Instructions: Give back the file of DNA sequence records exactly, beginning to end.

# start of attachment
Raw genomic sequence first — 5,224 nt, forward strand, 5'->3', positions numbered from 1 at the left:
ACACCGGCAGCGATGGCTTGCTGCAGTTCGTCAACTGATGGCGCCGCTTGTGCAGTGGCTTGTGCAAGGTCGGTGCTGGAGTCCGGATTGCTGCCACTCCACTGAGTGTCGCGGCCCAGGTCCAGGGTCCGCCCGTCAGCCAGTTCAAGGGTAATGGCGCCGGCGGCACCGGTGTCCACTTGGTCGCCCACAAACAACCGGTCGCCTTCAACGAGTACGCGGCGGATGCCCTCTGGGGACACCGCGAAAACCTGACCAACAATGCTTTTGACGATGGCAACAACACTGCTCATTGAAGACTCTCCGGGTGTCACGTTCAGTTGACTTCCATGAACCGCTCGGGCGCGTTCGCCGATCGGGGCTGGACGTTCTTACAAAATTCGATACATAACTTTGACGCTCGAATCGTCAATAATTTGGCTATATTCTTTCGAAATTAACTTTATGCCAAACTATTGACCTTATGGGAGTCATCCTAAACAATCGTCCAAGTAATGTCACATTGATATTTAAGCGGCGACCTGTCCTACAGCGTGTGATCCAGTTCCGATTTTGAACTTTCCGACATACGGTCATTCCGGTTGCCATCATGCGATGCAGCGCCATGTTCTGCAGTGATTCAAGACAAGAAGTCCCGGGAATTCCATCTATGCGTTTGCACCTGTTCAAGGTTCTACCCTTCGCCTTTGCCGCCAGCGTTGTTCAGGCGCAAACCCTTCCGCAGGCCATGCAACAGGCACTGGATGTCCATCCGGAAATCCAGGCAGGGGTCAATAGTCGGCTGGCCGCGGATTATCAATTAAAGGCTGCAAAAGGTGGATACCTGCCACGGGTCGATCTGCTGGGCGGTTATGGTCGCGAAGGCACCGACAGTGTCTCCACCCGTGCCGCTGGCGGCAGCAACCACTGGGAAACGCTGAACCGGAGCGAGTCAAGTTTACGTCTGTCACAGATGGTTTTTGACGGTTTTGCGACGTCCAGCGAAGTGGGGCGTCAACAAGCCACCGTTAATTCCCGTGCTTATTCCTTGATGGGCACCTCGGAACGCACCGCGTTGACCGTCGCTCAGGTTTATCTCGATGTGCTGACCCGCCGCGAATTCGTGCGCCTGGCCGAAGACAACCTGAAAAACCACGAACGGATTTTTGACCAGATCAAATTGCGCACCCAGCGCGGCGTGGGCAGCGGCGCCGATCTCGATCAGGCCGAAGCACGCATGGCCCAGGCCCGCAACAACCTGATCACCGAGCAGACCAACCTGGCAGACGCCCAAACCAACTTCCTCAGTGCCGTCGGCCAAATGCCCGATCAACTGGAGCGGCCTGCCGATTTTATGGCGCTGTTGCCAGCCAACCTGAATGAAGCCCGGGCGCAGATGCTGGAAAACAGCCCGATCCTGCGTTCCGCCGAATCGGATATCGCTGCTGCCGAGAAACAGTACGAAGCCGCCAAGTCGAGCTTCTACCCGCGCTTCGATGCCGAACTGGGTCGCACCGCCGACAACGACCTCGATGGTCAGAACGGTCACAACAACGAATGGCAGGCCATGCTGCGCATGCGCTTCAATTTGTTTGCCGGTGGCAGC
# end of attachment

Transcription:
Raw genomic sequence first — 5,224 nt, forward strand, 5'->3', positions numbered from 1 at the left:
ACACCGGCAGCGATGGCTTGCTGCAGTTCGTCAACTGATGGCGCCGCTTGTGCAGTGGCTTGTGCAAGGTCGGTGCTGGAGTCCGGATTGCTGCCACTCCACTGAGTGTCGCGGCCCAGGTCCAGGGTCCGCCCGTCAGCCAGTTCAAGGGTAATGGCGCCGGCGGCACCGGTGTCCACTTGGTCGCCCACAAACAACCGGTCGCCTTCAACGAGTACGCGGCGGATGCCCTCTGGGGACACCGCGAAAACCTGACCAACAATGCTTTTGACGATGGCAACAACACTGCTCATTGAAGACTCTCCGGGTGTCACGTTCAGTTGACTTCCATGAACCGCTCGGGCGCGTTCGCCGATCGGGGCTGGACGTTCTTACAAAATTCGATACATAACTTTGACGCTCGAATCGTCAATAATTTGGCTATATTCTTTCGAAATTAACTTTATGCCAAACTATTGACCTTATGGGAGTCATCCTAAACAATCGTCCAAGTAATGTCACATTGATATTTAAGCGGCGACCTGTCCTACAGCGTGTGATCCAGTTCCGATTTTGAACTTTCCGACATACGGTCATTCCGGTTGCCATCATGCGATGCAGCGCCATGTTCTGCAGTGATTCAAGACAAGAAGTCCCGGGAATTCCATCTATGCGTTTGCACCTGTTCAAGGTTCTACCCTTCGCCTTTGCCGCCAGCGTTGTTCAGGCGCAAACCCTTCCGCAGGCCATGCAACAGGCACTGGATGTCCATCCGGAAATCCAGGCAGGGGTCAATAGTCGGCTGGCCGCGGATTATCAATTAAAGGCTGCAAAAGGTGGATACCTGCCACGGGTCGATCTGCTGGGCGGTTATGGTCGCGAAGGCACCGACAGTGTCTCCACCCGTGCCGCTGGCGGCAGCAACCACTGGGAAACGCTGAACCGGAGCGAGTCAAGTTTACGTCTGTCACAGATGGTTTTTGACGGTTTTGCGACGTCCAGCGAAGTGGGGCGTCAACAAGCCACCGTTAATTCCCGTGCTTATTCCTTGATGGGCACCTCGGAACGCACCGCGTTGACCGTCGCTCAGGTTTATCTCGATGTGCTGACCCGCCGCGAATTCGTGCGCCTGGCCGAAGACAACCTGAAAAACCACGAACGGATTTTTGACCAGATCAAATTGCGCACCCAGCGCGGCGTGGGCAGCGGCGCCGATCTCGATCAGGCCGAAGCACGCATGGCCCAGGCCCGCAACAACCTGATCACCGAGCAGACCAACCTGGCAGACGCCCAAACCAACTTCCTCAGTGCCGTCGGCCAAATGCCCGATCAACTGGAGCGGCCTGCCGATTTTATGGCGCTGTTGCCAGCCAACCTGAATGAAGCCCGGGCGCAGATGCTGGAAAACAGCCCGATCCTGCGTTCCGCCGAATCGGATATCGCTGCTGCCGAGAAACAGTACGAAGCCGCCAAGTCGAGCTTCTACCCGCGCTTCGATGCCGAACTGGGTCGCACCGCCGACAACGACCTCGATGGTCAGAACGGTCACAACAACGAATGGCAGGCCATGCTGCGCATGCGCTTCAATTTGTTTGCCGGTGGCAGC